2016 American League Wild-Card: Blue Jays vs Orioles square off in winner-take-all
By: Hunter Crowther
TORONTO — The eyes of the baseball world are focused on the synthetic grass of the Rogers Centre for Tuesday’s American League Wild-Card matchup between the Toronto Blue Jays and the Baltimore Orioles.
One game will decide if the bluebirds will face the Texas Rangers in a rematch of last year’s American League Division Series, which saw the most dramatic five-game series baseball has seen in modern history. The winner will play Game 1 this Thursday in Arlington, Texas.
“If they can bring back some of that magic for tonight, they got a shot” – baseball coach Carter MacDonald
But let’s not get ahead of ourselves. If the Blue Jays even want to think past Tuesday night, they will need an all-world performance from starting pitcher Marcus Stroman (10-9, 4.37 ERA), who has struggled recently, going 0-5 and giving up 42 hits in his last seven starts.
“I think Stro’s the perfect guy,” said manager John Gibbons in a press conference Monday afternoon. “We’ve seen him do it before, he did that for us a couple times last year (referring to Stroman’s high-pressure pitching from 2015’s post-season run). We’re glad he’s available.”
Stroman has struggled against Baltimore this year, posting a 7.04 ERA in four starts vs the Orioles.
Radio Humber reporter Jesse Bonello has a preview for tonight’s AL Wild-Card matchup
O’s starter Chris Tillman (16-6, 3.77 ERA) was Baltimore’s best in the rotation, but had a dip in production towards the end of the season after spending time on the 15-day disabled list with shoulder inflammation.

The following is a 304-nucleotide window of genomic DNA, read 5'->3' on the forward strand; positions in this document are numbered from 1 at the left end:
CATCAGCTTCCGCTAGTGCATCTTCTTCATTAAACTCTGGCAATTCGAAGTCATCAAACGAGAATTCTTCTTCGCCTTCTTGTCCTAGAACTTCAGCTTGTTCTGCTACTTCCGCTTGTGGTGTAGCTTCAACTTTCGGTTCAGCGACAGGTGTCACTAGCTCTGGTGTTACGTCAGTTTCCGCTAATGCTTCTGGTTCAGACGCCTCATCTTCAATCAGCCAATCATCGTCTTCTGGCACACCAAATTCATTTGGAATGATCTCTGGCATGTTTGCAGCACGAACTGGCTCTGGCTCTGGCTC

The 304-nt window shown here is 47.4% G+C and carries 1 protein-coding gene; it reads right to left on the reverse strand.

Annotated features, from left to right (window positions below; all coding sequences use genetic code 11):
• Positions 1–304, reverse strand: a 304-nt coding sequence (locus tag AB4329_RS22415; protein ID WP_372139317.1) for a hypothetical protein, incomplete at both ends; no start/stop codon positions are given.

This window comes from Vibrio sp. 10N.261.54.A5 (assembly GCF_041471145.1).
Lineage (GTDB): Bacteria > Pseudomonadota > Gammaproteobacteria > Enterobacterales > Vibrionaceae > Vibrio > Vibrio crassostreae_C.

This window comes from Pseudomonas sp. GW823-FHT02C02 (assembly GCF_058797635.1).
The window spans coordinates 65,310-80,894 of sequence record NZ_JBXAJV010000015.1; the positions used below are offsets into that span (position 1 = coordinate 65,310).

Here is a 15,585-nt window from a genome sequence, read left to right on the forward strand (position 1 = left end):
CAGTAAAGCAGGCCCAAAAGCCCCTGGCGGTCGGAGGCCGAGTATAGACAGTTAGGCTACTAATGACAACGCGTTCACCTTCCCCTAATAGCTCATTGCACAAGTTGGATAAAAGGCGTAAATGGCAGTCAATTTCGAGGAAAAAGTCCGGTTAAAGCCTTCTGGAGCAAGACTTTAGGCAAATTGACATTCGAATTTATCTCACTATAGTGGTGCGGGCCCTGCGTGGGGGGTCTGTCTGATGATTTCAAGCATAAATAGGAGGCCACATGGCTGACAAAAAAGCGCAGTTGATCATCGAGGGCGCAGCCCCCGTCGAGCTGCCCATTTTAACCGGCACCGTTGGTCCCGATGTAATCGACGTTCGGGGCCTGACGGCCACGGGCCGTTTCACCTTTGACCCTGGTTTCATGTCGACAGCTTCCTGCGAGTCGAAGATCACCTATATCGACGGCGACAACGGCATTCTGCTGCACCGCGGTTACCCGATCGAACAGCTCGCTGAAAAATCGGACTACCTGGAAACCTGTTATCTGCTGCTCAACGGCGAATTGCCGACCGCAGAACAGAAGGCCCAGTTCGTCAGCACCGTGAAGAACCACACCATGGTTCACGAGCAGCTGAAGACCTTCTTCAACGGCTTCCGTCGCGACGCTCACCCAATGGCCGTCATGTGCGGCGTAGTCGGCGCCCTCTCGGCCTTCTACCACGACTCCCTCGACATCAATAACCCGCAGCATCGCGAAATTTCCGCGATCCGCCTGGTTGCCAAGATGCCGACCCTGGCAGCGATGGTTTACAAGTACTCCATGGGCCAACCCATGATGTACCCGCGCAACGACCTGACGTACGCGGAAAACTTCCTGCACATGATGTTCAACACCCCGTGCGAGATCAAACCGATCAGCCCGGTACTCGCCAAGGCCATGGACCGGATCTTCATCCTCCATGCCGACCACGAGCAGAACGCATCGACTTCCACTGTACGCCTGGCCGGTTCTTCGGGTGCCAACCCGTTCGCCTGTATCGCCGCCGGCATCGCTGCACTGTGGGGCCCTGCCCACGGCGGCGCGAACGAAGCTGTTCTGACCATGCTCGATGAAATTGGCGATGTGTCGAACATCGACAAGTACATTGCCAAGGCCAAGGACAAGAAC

Whenever the Orioles replace Tillman, Toronto will have a tough time dealing with what many call “baseball’s best bullpen.” Left-handed closer Zach Britton leads all of Major League Baseball with a perfect 47-for-47 in save opportunities, while right-handed reliever Brad Brach has held right-handed hitters to a .123 batting average.
That could spell trouble for a Blue Jays lineup that’s almost entirely right-handed (Ezequiel Carrera, Michael Saunders and Ryan Goins are the only full-time lefties, while Justin Smoak and Dioner Navarro are switch-hitters).
Toronto also chose a bad time to get cold at the plate. According to Bruce Arthur of the Toronto Star, in their last 28 games, the Blue Jays have a team on-base plus slugging percentage under .700, comparable to utility player Darwin Barney, who at best would be described as “league-average.”
If Toronto wants to manufacture runs vs Baltimore, they’ll need to take advantage of their ability to get on-base. Led by third baseman Josh Donaldson’s whopping .404 on-base percentage (OBP), the Blue Jays walked more than anyone in baseball (632) and finished third in team OBP (.330).
Coincidentally, the Orioles issued the most walks in baseball with 545.
Carter MacDonald is a baseball coach based out of London, Ont., and spent his younger days in Ontario’s youth baseball system. He regularly attends Blue Jays games, and thinks the key to Toronto beating Baltimore is taking advantage of their rabid Canadian fan base.
“They sold out literally every game this year and made the entire league take notice,” said MacDonald in a telephone interview.
MacDonald, who still calls the Rogers Centre by its old name (SkyDome), remembers watching Game 5 of last year’s ALDS when Jose Bautista hit a three-run home run in the bottom of the seventh to put Toronto ahead 6-3.
“I’ll never forget that ‘pop,’ when the crowd instantly knew (the ball) was gone and Bautista flips the bat…an instant historic moment for the city of Toronto,” MacDonald said.
“If they can bring back some of that magic for tonight, they got a shot.”